It is a familiar situation in West Africa. A child is sent to live with a relative and made to take care of all household chores, leaving them no time or energy attend school. It happened to Seth Boateng two years ago. His father left the 16-year-old with an aunt, with no promise of return.
Seth had to wake up at 4 a.m. to perform all the domestic chores for the house: fetching water, sweeping, washing dishes and cooking meals for the entire family. He was rarely allowed to eat the food he cooked. He would fall asleep at 10 p.m., exhausted — having to repeat it all the next day.
Fortunately, this case of child domestic servitude caught the attention of Mary Kusi, a member of a child rights learning group in her community. The group formed after the introduction of a child rights curriculum in the community by FTS and Participatory Development Associates (PDA). The awareness-raising program educates residents about child exploitation and encourages them to take action.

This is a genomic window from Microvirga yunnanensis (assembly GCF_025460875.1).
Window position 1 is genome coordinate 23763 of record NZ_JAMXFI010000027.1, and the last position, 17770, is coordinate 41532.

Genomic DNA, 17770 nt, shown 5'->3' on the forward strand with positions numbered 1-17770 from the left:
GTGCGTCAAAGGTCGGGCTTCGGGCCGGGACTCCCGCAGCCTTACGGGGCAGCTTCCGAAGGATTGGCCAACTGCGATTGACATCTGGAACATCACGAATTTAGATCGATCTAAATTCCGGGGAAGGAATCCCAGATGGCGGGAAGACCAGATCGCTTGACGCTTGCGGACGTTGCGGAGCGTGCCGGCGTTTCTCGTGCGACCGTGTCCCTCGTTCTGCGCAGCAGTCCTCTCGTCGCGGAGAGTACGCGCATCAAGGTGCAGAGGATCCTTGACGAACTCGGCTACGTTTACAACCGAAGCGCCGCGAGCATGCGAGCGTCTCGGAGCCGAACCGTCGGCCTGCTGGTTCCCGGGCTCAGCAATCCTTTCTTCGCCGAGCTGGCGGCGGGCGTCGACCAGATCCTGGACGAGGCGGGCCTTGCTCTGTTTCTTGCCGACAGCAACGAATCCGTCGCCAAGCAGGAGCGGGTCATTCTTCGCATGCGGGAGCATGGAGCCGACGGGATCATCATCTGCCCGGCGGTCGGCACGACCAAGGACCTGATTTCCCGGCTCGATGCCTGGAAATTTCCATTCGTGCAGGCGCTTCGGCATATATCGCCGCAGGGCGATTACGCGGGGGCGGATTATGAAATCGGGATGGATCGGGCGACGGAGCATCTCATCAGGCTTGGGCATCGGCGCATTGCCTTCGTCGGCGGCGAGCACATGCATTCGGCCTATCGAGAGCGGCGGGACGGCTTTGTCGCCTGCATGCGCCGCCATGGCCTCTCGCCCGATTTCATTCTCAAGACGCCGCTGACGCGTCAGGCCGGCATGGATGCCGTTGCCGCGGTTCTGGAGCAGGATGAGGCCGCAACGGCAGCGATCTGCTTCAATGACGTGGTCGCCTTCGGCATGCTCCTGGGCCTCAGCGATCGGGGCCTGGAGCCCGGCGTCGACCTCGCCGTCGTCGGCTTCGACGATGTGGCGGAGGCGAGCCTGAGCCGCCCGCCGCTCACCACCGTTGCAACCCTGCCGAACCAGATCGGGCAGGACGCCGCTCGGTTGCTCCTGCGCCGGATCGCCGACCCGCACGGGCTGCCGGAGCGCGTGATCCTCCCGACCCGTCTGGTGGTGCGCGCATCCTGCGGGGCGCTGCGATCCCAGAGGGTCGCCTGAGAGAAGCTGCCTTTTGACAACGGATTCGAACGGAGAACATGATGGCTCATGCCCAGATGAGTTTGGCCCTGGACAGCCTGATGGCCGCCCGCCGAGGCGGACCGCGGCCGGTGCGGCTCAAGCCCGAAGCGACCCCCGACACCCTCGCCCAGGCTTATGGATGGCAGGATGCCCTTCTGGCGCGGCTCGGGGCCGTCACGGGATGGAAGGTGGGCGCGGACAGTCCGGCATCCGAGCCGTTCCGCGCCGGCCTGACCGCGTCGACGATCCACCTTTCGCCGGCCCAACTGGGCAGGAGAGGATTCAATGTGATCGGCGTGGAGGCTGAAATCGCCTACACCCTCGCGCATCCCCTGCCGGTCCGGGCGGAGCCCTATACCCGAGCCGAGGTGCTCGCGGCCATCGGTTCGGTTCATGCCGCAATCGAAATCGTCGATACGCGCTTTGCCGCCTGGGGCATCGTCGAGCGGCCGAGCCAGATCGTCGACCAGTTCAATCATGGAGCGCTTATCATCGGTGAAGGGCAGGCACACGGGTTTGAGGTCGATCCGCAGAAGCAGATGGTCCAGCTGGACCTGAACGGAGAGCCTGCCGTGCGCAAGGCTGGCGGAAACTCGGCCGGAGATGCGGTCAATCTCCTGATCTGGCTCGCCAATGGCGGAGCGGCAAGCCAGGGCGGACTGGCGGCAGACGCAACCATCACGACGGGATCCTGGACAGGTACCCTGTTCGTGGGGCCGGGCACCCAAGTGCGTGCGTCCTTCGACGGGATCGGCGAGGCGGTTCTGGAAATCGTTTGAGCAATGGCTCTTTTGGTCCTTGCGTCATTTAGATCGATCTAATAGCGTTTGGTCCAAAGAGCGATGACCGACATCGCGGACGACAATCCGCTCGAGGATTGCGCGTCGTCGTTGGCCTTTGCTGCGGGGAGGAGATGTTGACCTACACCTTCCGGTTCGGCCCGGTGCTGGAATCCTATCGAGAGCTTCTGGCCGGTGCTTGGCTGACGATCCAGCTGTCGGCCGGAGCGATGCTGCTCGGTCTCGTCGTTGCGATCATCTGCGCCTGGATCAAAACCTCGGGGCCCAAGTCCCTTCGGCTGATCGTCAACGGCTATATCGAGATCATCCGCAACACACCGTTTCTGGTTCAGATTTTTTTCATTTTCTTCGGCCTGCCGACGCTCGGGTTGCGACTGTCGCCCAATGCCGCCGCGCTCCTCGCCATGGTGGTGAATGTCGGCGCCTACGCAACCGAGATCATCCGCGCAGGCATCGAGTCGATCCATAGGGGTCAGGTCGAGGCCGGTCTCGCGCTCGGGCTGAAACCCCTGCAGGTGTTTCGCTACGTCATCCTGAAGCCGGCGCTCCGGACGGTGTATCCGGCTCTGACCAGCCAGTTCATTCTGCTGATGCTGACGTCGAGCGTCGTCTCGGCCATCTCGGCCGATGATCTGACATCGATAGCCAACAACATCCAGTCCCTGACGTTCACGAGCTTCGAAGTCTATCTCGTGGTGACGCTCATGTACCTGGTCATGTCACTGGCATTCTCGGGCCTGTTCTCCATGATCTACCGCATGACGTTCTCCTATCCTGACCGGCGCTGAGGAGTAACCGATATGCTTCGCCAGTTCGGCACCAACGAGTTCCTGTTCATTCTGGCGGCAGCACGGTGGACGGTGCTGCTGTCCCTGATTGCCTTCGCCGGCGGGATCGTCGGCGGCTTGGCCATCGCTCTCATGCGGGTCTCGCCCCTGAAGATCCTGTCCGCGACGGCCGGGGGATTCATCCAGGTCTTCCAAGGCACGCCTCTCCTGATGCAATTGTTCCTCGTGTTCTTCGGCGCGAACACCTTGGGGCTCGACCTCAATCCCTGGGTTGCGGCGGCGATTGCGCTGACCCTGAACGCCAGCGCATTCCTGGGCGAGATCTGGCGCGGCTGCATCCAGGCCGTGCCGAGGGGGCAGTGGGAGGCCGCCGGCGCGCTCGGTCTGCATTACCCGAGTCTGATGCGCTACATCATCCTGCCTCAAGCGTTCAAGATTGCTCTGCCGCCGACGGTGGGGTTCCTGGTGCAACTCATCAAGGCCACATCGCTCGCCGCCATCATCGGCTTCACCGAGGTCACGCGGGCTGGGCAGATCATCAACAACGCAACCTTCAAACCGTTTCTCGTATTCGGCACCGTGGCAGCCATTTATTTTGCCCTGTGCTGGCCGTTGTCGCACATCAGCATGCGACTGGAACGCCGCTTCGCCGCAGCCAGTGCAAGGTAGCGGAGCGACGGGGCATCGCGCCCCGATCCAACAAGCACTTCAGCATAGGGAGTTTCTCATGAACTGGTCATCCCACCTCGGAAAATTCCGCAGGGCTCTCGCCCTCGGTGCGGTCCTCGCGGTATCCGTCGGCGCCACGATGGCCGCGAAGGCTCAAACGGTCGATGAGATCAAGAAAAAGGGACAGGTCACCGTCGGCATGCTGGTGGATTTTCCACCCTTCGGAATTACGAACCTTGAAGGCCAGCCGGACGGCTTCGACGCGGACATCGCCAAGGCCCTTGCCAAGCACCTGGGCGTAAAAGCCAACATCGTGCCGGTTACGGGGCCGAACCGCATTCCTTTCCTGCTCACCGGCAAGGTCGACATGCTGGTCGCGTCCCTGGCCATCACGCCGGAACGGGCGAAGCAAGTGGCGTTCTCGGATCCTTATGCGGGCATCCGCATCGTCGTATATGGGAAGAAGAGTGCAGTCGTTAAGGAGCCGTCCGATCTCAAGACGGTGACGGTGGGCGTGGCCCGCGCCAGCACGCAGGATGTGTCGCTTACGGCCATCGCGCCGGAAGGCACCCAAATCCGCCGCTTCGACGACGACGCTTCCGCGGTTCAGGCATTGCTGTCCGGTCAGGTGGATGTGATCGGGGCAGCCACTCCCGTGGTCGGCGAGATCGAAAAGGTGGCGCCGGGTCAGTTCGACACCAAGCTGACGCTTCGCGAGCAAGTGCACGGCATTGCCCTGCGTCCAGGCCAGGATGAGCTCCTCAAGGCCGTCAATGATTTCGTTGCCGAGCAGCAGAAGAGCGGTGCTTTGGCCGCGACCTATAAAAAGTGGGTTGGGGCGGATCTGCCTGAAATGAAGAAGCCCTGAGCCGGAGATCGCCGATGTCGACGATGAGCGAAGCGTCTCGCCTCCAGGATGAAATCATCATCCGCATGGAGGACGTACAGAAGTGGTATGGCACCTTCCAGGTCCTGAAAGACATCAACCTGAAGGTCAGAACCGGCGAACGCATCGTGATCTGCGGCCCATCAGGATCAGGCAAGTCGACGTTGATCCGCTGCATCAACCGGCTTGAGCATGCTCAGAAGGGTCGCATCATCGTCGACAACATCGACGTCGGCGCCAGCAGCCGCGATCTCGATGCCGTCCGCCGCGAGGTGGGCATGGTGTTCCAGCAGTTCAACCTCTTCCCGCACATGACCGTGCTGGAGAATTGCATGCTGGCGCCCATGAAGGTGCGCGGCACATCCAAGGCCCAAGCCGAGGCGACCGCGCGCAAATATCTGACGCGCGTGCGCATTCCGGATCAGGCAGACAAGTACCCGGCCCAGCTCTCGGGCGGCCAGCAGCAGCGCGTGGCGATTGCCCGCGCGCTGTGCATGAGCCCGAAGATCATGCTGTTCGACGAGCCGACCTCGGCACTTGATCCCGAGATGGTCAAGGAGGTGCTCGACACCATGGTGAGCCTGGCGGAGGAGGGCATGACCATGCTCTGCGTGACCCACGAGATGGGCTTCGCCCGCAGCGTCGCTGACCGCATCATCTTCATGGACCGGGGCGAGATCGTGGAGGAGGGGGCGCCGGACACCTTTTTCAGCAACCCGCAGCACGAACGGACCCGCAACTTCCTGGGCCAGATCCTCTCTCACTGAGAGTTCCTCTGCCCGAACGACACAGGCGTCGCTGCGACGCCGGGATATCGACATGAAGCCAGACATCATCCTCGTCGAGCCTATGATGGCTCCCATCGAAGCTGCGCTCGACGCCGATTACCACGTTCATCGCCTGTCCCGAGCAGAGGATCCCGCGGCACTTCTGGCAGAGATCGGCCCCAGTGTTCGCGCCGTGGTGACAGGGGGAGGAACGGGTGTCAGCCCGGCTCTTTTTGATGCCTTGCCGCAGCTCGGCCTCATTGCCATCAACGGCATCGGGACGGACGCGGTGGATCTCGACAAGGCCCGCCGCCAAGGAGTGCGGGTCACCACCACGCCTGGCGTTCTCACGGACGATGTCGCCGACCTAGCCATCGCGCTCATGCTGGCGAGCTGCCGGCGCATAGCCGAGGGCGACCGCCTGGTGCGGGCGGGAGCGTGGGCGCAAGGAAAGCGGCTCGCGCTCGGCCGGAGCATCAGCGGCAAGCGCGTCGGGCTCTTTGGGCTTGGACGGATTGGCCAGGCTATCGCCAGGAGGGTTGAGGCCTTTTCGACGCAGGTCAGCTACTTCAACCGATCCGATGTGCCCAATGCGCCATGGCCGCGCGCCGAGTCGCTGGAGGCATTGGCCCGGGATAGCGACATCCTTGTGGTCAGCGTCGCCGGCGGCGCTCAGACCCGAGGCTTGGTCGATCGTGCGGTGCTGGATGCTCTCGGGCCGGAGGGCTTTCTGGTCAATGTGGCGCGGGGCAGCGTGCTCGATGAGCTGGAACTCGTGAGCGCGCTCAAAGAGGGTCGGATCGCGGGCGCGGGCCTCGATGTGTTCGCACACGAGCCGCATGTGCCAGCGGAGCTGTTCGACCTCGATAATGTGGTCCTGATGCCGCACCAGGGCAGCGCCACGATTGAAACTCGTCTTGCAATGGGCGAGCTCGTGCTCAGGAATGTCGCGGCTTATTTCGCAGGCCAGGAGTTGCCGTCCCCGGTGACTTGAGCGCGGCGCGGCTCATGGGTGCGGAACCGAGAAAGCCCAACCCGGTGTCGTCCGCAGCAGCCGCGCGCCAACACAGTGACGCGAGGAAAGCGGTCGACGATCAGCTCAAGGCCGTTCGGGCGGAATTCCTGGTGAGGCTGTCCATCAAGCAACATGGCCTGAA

Mary confronted Seth’s aunt about the way he was being treated. Mary eventually took Seth into her own home and reported his case to authorities. PDA continues to follow the incident, providing assistance and support when necessary.
Mary’s intervention demonstrates that child rights education can produce tangible change. The learning process empowers participants to speak up and act when they encounter an injustice such as child domestic servitude.
Seth’s aunt did not send him to school while he worked as a servant in her home. But his desire to get an education was not fully extinguished. Even though he was often late to class and found it difficult to concentrate, he continued to take on additional work outside of his household tasks by shining shoes to pay for his books, student fees and feed himself while at school.